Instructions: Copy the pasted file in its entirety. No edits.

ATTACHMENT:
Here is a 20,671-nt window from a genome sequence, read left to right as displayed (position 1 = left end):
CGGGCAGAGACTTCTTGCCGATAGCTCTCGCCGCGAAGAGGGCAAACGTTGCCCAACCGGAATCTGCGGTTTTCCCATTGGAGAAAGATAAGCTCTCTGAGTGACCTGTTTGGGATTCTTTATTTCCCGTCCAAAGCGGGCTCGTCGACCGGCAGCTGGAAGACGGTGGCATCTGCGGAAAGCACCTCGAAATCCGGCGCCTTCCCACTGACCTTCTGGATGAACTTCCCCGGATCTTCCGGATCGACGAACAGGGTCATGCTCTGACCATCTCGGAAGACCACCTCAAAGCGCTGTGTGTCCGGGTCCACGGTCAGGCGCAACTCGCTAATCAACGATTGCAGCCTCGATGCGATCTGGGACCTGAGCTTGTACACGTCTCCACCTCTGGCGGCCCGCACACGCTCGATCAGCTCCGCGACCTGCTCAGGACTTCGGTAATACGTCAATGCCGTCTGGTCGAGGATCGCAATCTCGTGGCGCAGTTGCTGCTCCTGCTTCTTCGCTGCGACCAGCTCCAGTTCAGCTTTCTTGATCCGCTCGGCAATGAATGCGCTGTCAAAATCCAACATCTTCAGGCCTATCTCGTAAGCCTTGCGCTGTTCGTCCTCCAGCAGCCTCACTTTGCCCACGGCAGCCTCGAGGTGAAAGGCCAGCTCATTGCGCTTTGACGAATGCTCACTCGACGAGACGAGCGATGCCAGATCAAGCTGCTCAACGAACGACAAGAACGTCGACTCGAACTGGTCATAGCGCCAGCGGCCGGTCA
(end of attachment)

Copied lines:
Here is a 20,671-nt window from a genome sequence, read left to right as displayed (position 1 = left end):
CGGGCAGAGACTTCTTGCCGATAGCTCTCGCCGCGAAGAGGGCAAACGTTGCCCAACCGGAATCTGCGGTTTTCCCATTGGAGAAAGATAAGCTCTCTGAGTGACCTGTTTGGGATTCTTTATTTCCCGTCCAAAGCGGGCTCGTCGACCGGCAGCTGGAAGACGGTGGCATCTGCGGAAAGCACCTCGAAATCCGGCGCCTTCCCACTGACCTTCTGGATGAACTTCCCCGGATCTTCCGGATCGACGAACAGGGTCATGCTCTGACCATCTCGGAAGACCACCTCAAAGCGCTGTGTGTCCGGGTCCACGGTCAGGCGCAACTCGCTAATCAACGATTGCAGCCTCGATGCGATCTGGGACCTGAGCTTGTACACGTCTCCACCTCTGGCGGCCCGCACACGCTCGATCAGCTCCGCGACCTGCTCAGGACTTCGGTAATACGTCAATGCCGTCTGGTCGAGGATCGCAATCTCGTGGCGCAGTTGCTGCTCCTGCTTCTTCGCTGCGACCAGCTCCAGTTCAGCTTTCTTGATCCGCTCGGCAATGAATGCGCTGTCAAAATCCAACATCTTCAGGCCTATCTCGTAAGCCTTGCGCTGTTCGTCCTCCAGCAGCCTCACTTTGCCCACGGCAGCCTCGAGGTGAAAGGCCAGCTCATTGCGCTTTGACGAATGCTCACTCGACGAGACGAGCGATGCCAGATCAAGCTGCTCAACGAACGACAAGAACGTCGACTCGAACTGGTCATAGCGCCAGCGGCCGGTCA